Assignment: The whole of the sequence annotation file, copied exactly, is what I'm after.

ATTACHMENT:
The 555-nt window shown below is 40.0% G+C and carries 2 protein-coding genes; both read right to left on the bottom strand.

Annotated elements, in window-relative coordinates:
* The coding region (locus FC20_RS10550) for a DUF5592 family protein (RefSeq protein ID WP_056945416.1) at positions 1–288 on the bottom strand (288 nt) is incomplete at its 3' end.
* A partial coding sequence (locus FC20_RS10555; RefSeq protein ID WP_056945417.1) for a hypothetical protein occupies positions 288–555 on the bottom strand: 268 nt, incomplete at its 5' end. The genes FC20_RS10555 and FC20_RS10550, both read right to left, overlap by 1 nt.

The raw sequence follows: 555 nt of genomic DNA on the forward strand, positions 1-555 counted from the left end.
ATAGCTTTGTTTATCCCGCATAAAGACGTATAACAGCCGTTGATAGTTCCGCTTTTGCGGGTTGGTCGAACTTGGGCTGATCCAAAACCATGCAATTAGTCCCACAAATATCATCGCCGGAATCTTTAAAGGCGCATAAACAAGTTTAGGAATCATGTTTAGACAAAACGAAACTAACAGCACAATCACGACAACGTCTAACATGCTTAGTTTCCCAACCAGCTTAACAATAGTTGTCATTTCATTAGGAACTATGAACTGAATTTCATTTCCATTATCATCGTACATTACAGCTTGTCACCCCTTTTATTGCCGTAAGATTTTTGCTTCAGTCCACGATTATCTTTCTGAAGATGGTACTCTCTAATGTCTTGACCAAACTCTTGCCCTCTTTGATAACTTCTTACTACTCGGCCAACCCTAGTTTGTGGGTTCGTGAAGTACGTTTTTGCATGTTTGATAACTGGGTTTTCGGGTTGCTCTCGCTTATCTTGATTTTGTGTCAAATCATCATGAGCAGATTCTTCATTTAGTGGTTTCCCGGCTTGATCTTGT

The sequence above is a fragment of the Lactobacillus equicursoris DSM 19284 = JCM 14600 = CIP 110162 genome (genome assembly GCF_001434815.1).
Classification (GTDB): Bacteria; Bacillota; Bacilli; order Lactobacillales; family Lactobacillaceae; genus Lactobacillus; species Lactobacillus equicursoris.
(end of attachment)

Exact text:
The 555-nt window shown below is 40.0% G+C and carries 2 protein-coding genes; both read right to left on the bottom strand.

Annotated elements, in window-relative coordinates:
* The coding region (locus FC20_RS10550) for a DUF5592 family protein (RefSeq protein ID WP_056945416.1) at positions 1–288 on the bottom strand (288 nt) is incomplete at its 3' end.
* A partial coding sequence (locus FC20_RS10555; RefSeq protein ID WP_056945417.1) for a hypothetical protein occupies positions 288–555 on the bottom strand: 268 nt, incomplete at its 5' end. The genes FC20_RS10555 and FC20_RS10550, both read right to left, overlap by 1 nt.

The raw sequence follows: 555 nt of genomic DNA on the forward strand, positions 1-555 counted from the left end.
ATAGCTTTGTTTATCCCGCATAAAGACGTATAACAGCCGTTGATAGTTCCGCTTTTGCGGGTTGGTCGAACTTGGGCTGATCCAAAACCATGCAATTAGTCCCACAAATATCATCGCCGGAATCTTTAAAGGCGCATAAACAAGTTTAGGAATCATGTTTAGACAAAACGAAACTAACAGCACAATCACGACAACGTCTAACATGCTTAGTTTCCCAACCAGCTTAACAATAGTTGTCATTTCATTAGGAACTATGAACTGAATTTCATTTCCATTATCATCGTACATTACAGCTTGTCACCCCTTTTATTGCCGTAAGATTTTTGCTTCAGTCCACGATTATCTTTCTGAAGATGGTACTCTCTAATGTCTTGACCAAACTCTTGCCCTCTTTGATAACTTCTTACTACTCGGCCAACCCTAGTTTGTGGGTTCGTGAAGTACGTTTTTGCATGTTTGATAACTGGGTTTTCGGGTTGCTCTCGCTTATCTTGATTTTGTGTCAAATCATCATGAGCAGATTCTTCATTTAGTGGTTTCCCGGCTTGATCTTGT

The sequence above is a fragment of the Lactobacillus equicursoris DSM 19284 = JCM 14600 = CIP 110162 genome (genome assembly GCF_001434815.1).
Classification (GTDB): Bacteria; Bacillota; Bacilli; order Lactobacillales; family Lactobacillaceae; genus Lactobacillus; species Lactobacillus equicursoris.